Managing the Disorders of a Western Lifestyle

Health in a Western Lifestyle

I read a fantastic article recently that offers a thorough and, in my opinion, extremely accurate look at our Western lifestyle and its implications on health and disease. And possible solutions leading us to the state of wellness that is the birth rite of each and every one of us.

Whilst I would love to claim this as my own work, it is not. And for legal reasons I cannot cite my source, but I can say that I found the article extremely inspiring and that it perfectly represents my own views on health and my approach as a practitioner. So I thank them for such an incredibly insightful reflection of the state of health (and disease) brought about by our busy Western lifestyle.

I would like to take this opportunity to share it with as many people as possible. I seriously recommend you take the time to read it. It may just change your perspective on your health and wellness. Or reaffirm it if you have already commenced your journey to achieving what is your natural, innate level of health.

Either way I’m sure it will inspire you as much as it did me.

Athlete Nutrtion

Nutrition for Athletes

One of my main specialties is doing a lot of nutritional work with athletes to maximise performance from competition and training, enhance recovery and improve energy levels all round. The athletes nutrition is the focus (both day-to-day, pre and during competition) with Bio-Impedance analysis being a fantastic tool to very accurately monitor body composition (muscle & fat mass and water levels) and cellular heath components (looking at levels of inflammation, metabolic efficiency etc).

In addition, I use a range of the highest quality natural (and entirely legal re: WADA) supplements to enhance performance and recovery, as well as keeping the immune system robust. We have also added advanced breathing retraining methods based on Nobel Prize winning research and using pioneering biofeedback technology to maximise oxygen utilisation at the cellular level (and therefore energy production by these cells). This not only increases efficiency of the work being performed, but delays lactic acid onset.

Linked is an article I wrote for Triathlon and Multisport Magazine on athlete nutrition featured in a section titled ‘Winning Ways’.

Supplements in Naturopathics

A Naturopaths View on Supplements

As a Melbourne based Naturopath, many clients regularly ask me what I think about supplements. Particularly, are they necessary? Do they work? Do I take them? If so, which ones?

So I thought I would answer all of these questions at once. I will keep it succinct as possible, as one could dedicate an entire book to this subject.

Yes, I feel they are necessary and my clinical and personal results constantly reinforce that. We weren’t designed to take supplements, meaning that through our evolutionary history (over the last million or so years as our digestive system etc. was evolving) we did not have access to supplements; and, in the ideal world, eating a balanced diet rich in fruits and vegetables, nuts and seeds, lean protein, some whole grains and plenty of pure water would sustain us perfectly. But we no longer live in the ideal world.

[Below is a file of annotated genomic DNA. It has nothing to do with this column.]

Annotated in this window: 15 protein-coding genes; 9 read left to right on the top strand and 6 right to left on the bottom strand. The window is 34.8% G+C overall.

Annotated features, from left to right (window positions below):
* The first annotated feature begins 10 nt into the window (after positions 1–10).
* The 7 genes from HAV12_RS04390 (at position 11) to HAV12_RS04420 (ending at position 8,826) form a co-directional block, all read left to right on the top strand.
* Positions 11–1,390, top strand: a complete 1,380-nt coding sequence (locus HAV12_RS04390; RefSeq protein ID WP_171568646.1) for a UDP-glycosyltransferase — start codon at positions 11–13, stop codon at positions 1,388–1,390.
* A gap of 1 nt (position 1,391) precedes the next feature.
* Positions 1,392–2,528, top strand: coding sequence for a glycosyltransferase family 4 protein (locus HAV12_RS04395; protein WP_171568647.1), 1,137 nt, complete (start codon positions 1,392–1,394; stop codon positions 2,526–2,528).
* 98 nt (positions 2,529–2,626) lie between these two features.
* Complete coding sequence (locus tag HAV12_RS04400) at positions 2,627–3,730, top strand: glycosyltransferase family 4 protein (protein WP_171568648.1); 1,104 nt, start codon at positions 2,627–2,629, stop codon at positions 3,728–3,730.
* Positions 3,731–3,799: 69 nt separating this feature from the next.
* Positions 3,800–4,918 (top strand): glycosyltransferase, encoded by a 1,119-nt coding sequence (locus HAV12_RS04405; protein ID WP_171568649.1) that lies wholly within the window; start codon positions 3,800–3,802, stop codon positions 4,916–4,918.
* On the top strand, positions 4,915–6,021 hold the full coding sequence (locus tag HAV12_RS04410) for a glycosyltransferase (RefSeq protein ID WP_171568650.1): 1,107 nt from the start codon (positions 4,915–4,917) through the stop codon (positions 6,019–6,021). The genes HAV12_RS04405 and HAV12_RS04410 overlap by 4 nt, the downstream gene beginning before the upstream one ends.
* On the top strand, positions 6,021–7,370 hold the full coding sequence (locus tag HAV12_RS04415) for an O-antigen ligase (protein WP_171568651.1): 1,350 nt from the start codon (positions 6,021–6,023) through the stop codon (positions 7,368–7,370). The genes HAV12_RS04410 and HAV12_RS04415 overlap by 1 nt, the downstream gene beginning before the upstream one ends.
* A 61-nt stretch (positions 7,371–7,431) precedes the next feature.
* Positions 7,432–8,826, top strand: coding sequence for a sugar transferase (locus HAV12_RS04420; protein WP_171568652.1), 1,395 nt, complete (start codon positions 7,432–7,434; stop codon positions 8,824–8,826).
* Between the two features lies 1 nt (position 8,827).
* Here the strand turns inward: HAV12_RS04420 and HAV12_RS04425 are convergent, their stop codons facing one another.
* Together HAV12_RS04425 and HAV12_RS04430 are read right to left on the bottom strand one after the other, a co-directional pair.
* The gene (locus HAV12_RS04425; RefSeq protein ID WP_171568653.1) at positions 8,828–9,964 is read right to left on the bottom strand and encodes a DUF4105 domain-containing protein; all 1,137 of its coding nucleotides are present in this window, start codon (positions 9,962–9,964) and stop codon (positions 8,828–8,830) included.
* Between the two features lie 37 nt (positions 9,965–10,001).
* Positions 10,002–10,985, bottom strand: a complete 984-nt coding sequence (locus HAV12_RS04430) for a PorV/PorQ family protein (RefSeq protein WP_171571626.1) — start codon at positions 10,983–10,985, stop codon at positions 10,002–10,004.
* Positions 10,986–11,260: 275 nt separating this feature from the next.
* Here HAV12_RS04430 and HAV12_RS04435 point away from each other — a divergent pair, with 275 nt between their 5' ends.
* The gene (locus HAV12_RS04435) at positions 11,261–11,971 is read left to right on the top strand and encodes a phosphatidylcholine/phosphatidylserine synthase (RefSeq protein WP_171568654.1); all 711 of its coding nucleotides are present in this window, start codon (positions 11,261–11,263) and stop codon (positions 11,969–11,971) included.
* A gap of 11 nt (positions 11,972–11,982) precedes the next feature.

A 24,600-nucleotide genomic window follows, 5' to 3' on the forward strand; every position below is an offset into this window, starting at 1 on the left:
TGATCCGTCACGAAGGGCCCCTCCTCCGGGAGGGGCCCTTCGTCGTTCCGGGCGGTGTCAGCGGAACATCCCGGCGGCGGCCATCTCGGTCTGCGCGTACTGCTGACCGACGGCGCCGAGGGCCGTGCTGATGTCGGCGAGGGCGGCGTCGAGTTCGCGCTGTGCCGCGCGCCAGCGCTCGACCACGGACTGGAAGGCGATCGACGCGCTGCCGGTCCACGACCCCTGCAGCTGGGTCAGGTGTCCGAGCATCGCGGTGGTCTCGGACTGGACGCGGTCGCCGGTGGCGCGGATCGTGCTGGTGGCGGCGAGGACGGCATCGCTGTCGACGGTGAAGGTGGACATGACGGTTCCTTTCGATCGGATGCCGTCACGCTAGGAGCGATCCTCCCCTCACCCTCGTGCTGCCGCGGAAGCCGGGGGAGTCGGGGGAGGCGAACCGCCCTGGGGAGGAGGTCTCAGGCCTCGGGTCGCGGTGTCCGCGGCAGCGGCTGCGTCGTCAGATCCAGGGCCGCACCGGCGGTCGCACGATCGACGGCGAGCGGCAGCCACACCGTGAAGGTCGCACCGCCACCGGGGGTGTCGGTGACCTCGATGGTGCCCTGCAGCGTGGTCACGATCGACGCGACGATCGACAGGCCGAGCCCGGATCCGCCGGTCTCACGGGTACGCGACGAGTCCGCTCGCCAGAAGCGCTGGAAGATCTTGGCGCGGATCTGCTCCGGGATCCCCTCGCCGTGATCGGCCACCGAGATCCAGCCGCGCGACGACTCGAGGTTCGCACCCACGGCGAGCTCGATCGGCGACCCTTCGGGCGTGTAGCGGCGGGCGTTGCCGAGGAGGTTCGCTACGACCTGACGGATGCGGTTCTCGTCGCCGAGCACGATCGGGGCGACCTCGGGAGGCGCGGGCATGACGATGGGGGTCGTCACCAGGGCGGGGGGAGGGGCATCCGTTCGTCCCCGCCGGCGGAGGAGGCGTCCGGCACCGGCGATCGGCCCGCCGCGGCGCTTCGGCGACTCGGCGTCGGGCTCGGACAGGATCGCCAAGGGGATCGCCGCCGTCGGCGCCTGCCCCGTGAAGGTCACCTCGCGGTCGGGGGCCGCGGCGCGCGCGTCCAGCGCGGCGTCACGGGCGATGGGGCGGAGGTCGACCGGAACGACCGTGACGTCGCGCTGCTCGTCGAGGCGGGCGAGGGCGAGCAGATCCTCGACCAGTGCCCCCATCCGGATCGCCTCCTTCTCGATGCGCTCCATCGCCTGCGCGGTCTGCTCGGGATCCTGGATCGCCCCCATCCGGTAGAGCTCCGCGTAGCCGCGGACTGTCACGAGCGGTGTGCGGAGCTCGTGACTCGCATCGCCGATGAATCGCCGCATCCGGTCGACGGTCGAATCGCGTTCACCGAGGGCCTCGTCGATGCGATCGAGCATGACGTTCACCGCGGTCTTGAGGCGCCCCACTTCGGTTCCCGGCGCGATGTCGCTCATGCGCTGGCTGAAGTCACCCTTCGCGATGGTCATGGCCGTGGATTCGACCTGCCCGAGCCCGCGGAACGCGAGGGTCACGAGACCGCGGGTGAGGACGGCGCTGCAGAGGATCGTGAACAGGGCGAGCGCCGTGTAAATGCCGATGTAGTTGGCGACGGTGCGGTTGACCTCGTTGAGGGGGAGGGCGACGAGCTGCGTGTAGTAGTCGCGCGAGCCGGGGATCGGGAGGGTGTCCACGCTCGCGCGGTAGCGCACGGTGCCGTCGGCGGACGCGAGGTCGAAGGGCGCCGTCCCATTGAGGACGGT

The food we eat has now changed dramatically. Instead of eating predominantly the foods (above) we were designed to, we now eat regularly eat what is cheap, fast and convenient. Many of these foods, which include saturated and trans fats, sugar and refined carbohydrates (white flour & rice, alcohol, soft drinks, juices etc.), take us so far from our homeostatic state of balance that it has been said that “in spite having more choices for food than we have had in any other phase of history, the average person in the ‘developed’ world suffers from chronic, sub-clinical malnourishment.”

The quality of the food we eat, the water we drink and the air that we breathe has changed radically since the advent of the industrial revolution. Some of these changes include:

  • Excessive farming of soils has led to these soils being deficient in minerals.
  • The advent of NPK (nitrogen, potassium and phosphorous) fertilizers, which came about due to the surplus of these minerals after WWII from ammunition manufacturing companies, led to these soils becoming further deficient in minerals other than those above.
  • The mineral deficient crops then required chemical pesticides and herbicides to offer resistance to pathogens that would otherwise previously have largely been provided by the plants themselves.
  • Many of the fruits we eat are picked before they are ripe and are then ripened in cold storage. This results in these fruits being deficient in vital phytochemicals such as antioxidants, vitamins etc.